A natural mechanism? Well, it seems to work for dogs, cats, bison, birds, kangaroos, horses, insects, in fact, unless I am mistaken, thirst seems to work for ALL mammals, birds and insects, but obviously NOT humans!!
Sorry, I was a little sarcastic there, not cool! But it kind of makes sense don’t you think? In the context of walking, make sure you have access to adequate fluids for your walk, drink 100-200 ml before you head out the door, and drink when you feel like you need to drink.
For all but the oddest situations, ones I can’t even think of right now, your mild thirst will serve you well in your quest for adequate hydration.
For short walks, a bottle will do fine, for longer ones, a WAIST BELT WITH BOTTLES OR A HYDRATION BACKPACK are good. You can even fit that waterproof coat, phone, a snack, and a small first aid kit in the pockets.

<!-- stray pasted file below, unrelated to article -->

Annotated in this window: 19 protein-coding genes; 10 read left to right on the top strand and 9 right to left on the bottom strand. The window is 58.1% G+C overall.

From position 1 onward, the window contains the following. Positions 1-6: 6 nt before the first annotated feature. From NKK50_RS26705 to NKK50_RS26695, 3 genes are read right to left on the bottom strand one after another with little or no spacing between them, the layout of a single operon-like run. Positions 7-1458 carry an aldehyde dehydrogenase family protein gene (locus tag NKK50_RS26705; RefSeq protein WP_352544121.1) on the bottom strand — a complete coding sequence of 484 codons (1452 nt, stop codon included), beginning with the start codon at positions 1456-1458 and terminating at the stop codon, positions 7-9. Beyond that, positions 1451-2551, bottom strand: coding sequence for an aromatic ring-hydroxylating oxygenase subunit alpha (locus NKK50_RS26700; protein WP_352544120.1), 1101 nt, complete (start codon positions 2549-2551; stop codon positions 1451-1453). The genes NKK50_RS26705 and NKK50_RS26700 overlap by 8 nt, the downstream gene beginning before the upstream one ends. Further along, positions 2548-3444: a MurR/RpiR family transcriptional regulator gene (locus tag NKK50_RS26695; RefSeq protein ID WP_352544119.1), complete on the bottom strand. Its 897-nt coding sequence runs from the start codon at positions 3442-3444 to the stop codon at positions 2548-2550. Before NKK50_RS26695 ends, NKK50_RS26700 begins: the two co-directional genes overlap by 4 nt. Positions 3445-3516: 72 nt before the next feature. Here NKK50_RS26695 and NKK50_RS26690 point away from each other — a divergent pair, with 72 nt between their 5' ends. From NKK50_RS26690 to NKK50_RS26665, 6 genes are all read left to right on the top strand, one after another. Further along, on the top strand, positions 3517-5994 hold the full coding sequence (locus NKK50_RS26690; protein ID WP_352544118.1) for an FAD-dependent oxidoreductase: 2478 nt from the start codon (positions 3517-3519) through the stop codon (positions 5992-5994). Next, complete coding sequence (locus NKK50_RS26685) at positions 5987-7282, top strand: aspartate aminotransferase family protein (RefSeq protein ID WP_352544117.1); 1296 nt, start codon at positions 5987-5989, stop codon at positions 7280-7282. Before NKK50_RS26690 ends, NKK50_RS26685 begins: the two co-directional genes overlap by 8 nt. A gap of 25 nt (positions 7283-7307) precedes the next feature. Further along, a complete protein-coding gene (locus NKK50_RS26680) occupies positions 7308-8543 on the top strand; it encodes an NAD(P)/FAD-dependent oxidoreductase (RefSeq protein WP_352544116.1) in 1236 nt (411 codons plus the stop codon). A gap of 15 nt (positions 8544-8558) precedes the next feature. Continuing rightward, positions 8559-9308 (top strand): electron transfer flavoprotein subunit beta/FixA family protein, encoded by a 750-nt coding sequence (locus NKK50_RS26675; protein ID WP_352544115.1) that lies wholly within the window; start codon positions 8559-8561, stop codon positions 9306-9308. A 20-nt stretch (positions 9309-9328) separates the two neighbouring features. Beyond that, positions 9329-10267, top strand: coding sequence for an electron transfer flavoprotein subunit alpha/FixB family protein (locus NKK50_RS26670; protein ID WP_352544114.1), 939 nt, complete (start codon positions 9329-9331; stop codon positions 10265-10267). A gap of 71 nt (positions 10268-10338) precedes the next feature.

I’m talking about the NORDIC WALKING STICKS that are commonly used for hiking, and have seen a rise in popularity for all forms of walking.
Walking sticks offer some great benefits to walkers who are covering more challenging terrains, not just in terms of the extra balance they provide, but for another, rather cool reason.
When we walk, it is predominantly a lower body exercise. Our core is working, the hips rotate a little, the arms pump, but it certainly wouldn’t be considered an upper body workout. Nordic walking sticks change that.
With these types of sticks, you use your upper body strength to drive yourself forward, pushing back against the stick as you move through the terrain. When committing to steep uphill ascents of stepping over obstacles, sticks allow you to utilize your arm, shoulder, back, and chest muscles effectively.